Case Report Top


During routine dissection of a 55-year old male cadaver in the department of anatomy, variations were found in the RRV, RRA, and left renal artery (LRA) simultaneously. There were two tributaries for the RRV, the upper tributary emerged slightly below the middle of the hilum, ran upwards and to the left with an inclination of 45° with the horizontal plane. The upper tributary was about 1.5 cm long and joined the lower tributary at an acute angle. The lower tributary was slender than the upper one and emerged from lower part of the hilum, 1 cm below the exit of the upper tributary. It also ran upwards and to the left, parallel to the upper tributary and joined the upper one at an acute angle after a course of 1.5 cm. The combined wider single RRV, about 1.5 cm wide, continued upward and left for a length of 3 cm and joined the inferior vena cava on its right margin. The tributaries and the single RRV were anterior to the RRA and its branches [Figure 1].
Figure 1: Single right renal vein and its tributaries located in the front of the right renal artery and its branches. (IVC: Inferior vena cava, RRV: Right renal vein with its upper and lower tributaries, PM: Psoas major muscle, U: Ureter)

Click here to view


The single RRA emerged from the abdominal aorta under cover of the inferior vena cava and after a course of 1 cm toward the right and in upward direction, divided into three before entering the hilum. The upper branch, 2 cm long, continued upward and to the right, above the upper margin of RRV and entered the hilum at its upper angle. The middle branch ran almost horizontal above the RRV for a distance of 3 cm and entered the hilum just above its center. The lower branch curved downward and entered the hilum near the lower pole. The division of the artery into upper and middle branches was visible just above the middle of the upper border of the RRV [Figure 2].
Figure 2: Divisions of the right renal artery into upper and middle branches visible just above the middle of the upper border of the right renal vein. Inferior vena cava reflected downward. (RRA: Right renal artery with upper, middle and lower branches, RRV: Right renal vein, AA: Abdominal aorta, IVC: Inferior vena cava)

Click here to view


The LRV was single throughout its length. The vein 1.5 cm wide and 7 cm long, emerged from the middle of the hilum posterior to the entrance of the branches of LRA, ran almost horizontal, dorsal to the branches of LRA. The origin of the superior mesenteric artery lies immediately above the terminal part of the LRV. The terminal part of the LRV curved upward and to the right and entered the inferior vena cava at its left margin, opposite to the entrance of the RRV.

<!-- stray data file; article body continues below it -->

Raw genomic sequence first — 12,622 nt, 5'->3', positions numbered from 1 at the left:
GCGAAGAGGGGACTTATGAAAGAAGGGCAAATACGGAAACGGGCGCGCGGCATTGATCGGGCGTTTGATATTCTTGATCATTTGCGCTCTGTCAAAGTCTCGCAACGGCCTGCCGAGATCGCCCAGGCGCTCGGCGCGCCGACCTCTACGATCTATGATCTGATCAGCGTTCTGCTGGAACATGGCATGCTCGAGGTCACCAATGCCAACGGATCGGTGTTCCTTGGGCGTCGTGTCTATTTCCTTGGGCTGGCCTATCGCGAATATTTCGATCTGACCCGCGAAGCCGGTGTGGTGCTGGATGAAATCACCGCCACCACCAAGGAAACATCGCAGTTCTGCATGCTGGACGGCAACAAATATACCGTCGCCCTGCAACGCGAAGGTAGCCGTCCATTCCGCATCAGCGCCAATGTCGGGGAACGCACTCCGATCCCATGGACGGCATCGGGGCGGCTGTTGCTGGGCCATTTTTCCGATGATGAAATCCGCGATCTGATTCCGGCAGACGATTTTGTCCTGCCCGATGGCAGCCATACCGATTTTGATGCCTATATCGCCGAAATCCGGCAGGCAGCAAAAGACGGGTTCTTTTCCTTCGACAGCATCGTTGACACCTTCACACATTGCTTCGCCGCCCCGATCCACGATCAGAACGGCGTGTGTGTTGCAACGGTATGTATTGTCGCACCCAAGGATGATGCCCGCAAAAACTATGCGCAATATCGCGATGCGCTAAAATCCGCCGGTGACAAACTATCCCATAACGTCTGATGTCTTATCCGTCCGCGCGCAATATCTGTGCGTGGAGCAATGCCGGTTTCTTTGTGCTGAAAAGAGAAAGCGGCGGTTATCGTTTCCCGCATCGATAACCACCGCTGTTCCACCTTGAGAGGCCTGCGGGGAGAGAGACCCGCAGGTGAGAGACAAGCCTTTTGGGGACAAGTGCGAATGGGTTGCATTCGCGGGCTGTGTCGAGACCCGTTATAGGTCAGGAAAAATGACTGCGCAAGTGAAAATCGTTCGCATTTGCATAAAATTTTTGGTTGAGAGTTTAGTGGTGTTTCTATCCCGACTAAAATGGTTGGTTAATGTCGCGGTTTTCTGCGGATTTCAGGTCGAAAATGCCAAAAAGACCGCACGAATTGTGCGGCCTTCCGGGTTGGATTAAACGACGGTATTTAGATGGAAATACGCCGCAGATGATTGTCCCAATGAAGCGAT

The LRA originated as two branches, upper and lower, from the abdominal aorta, immediately below and slightly to the left of the origin of superior mesenteric artery. The upper branch originated from the left margin and after a very short course of 2 cm divided into two twigs, dorsal and ventral. The origin of branches lay posterior to the LRV. The two branches after a course to the left appeared on the left side of the opening of the lumbar vein to the LRV. The upper branch of LRA then subdivided into ventral and dorsal twigs. The dorsal twig of upper branch ran horizontally to the left and entered the upper angle of the hilum. The ventral twig separated from the common trunk ran slightly downward to the right above the upper margin of the LRV and divided into two. The upper subdivision of the ventral twig of LRA ran horizontally to enter the upper part of the hilum just below the entrance of the upper branch. The lower subdivision of the ventral twig ran almost vertically downward and to the left, crossed the LRV and entered the lower part of the hilum, below the exit of the LRV.

The separate lower branch emerged from the aorta slightly anterior to and below the origin of the common trunk of upper and lower branches and ran upward and anteriorly, wound around the upper margin of LRV and continued downward and to the left crossing anterior to the LRV. The branch opened into the lower pole of the kidney anterior to the renal pelvis [Figure 3].
Figure 3: Left renal artery with its upper and lower branches and their distribution. (ULRA: Upper branch of the left renal artery with its dorsal and ventral twigs, LLRA: Lower branch of the left renal artery, U: Ureter, PM: Psoas major muscle, LRV: Left renal vein)

Click here to view



  Discussion Top


The large renal veins lie anterior to the renal arteries and open into the inferior vena cava almost at right angles. The LRVs are three times longer than the right (7.5 cm and 2.5 cm, respectively). For this reason, the left kidney is the preferred side for live donor nephrectomy. The RRV can be extremely short (<1 cm) such that safe nephrectomy may require excision of a cuff of the inferior vena cava. The RRV has no significant collateral drainage like that of the left and cannot be ligated with impunity.